The state’s most recognized superintendent was clearly mad yesterday. Alberto Carvalho, a man who carefully chooses his words said some interesting things at the Miami-Dade school board meeting yesterday about this week’s FCAT nightmare. From Miami Herald columnist Fred Grimm:
“What we saw yesterday , we predicted,” Miami-Dade Superintendent Alberto Carvalho told his school board Wednesday. “We knew [the percentage of failures] would be significant. What we didn’t know was how severe.”
Carvalho described a chaotic series of “recurring and ever changing” teaching standards pouring out of the state over the last year, most of them after the school year was well under way. He counted 18 major changes.
Teachers, whose salaries depend, in part, on FCAT scores, started out the school year expecting to emphasize certain accountability criteria but learned along the way that the state had decided otherwise.
Carvalho, clearly angry, said the state board also decided to include test scores from foreign language students in just their second year of learning English when calculating school grades and teacher evaluations. That amounts to 67,000 kids in his system — no other school district comes close — putting Miami-Dade County schools and its teachers at a mighty competitive disadvantage for state award money and teacher bonuses.
Then the state board ruled that special-education children enrolled in alternative schools would also be tested, except the results will be applied to schools that they normally would have attended, except for their disability. “Schools in which they might have never walked through the door,” Carvalho said. “It’s insane.”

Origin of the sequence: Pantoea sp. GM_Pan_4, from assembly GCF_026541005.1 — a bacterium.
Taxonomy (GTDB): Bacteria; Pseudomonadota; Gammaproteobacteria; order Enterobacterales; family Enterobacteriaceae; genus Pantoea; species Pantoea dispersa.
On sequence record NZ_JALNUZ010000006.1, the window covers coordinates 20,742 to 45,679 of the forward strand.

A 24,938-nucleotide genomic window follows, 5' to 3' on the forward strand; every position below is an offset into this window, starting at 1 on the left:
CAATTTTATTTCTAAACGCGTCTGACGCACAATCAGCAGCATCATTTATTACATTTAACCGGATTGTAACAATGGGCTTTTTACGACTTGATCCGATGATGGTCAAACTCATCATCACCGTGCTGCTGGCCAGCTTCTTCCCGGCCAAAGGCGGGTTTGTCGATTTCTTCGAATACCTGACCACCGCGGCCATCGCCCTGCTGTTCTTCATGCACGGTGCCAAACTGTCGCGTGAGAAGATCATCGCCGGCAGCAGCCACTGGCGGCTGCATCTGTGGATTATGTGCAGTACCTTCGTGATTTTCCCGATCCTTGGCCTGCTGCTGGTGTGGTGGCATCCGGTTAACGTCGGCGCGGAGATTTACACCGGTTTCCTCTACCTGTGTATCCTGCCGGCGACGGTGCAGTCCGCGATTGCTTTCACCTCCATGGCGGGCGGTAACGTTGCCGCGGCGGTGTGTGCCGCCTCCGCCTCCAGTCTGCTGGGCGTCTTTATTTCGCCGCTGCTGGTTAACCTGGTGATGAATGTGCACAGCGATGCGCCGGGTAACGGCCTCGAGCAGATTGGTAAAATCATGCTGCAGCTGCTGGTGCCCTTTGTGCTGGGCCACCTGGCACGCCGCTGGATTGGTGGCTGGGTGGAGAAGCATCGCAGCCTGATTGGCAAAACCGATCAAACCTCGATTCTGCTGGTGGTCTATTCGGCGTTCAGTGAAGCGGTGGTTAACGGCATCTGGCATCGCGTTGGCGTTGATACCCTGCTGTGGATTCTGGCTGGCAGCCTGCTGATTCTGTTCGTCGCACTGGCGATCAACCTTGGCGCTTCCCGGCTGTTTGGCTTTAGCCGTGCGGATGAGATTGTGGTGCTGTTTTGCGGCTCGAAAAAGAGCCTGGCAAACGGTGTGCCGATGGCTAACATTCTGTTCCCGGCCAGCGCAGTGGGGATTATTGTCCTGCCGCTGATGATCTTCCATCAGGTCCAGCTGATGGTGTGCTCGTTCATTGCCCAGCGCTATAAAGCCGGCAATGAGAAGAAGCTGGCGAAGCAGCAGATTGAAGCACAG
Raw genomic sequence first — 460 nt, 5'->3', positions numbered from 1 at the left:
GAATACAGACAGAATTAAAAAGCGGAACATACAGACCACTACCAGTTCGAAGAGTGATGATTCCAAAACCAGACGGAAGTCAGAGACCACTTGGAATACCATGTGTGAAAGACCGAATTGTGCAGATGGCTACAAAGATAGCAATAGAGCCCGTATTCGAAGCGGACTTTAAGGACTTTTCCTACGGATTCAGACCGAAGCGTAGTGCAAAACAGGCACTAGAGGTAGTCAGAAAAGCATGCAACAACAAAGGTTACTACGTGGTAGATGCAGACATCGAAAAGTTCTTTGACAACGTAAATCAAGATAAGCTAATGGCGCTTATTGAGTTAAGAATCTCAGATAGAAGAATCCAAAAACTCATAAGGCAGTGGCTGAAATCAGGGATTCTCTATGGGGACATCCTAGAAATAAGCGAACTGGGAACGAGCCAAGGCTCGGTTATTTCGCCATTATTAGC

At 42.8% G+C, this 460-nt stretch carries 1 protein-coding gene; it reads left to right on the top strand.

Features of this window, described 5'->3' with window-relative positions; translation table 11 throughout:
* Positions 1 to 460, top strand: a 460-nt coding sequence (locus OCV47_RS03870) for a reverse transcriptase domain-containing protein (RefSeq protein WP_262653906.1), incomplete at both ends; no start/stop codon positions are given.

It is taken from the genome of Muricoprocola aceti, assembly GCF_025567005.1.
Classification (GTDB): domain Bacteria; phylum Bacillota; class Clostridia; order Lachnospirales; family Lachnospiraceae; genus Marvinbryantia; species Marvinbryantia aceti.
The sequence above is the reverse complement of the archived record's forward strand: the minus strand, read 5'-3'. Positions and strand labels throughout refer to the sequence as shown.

Grimm also reports that the “Fort Myers News-Press, looking at the state’s mandatory testing regime, counted 27 standardized tests that eighth-grade students were required to jam into this school year.” Grimm offers more:
Someone, in this test-obsessed state, has clearly failed. I don’t think it was the kids.
But most telling is what the state’s largest district is preparing to do. From Laura Isen See in the Miami Herald:
For next steps, Carvalho said the Miami-Dade district is joining forces with about two dozen local, state and national groups to consider all options, including “legal options available to us” if the state’s changes disproportionately impact one group of students.
The local School Board approved a proposal by board member Raquel Regalado to ask the state to explore alternatives to the FCAT that do not penalize school districts. “I think it would be good if we’re clear with parents about the different options,” she said.
Which national groups? Is Caravlho signaling Miami-Dade’s willingness to endorse the National Resolution Against High Stakes Testing?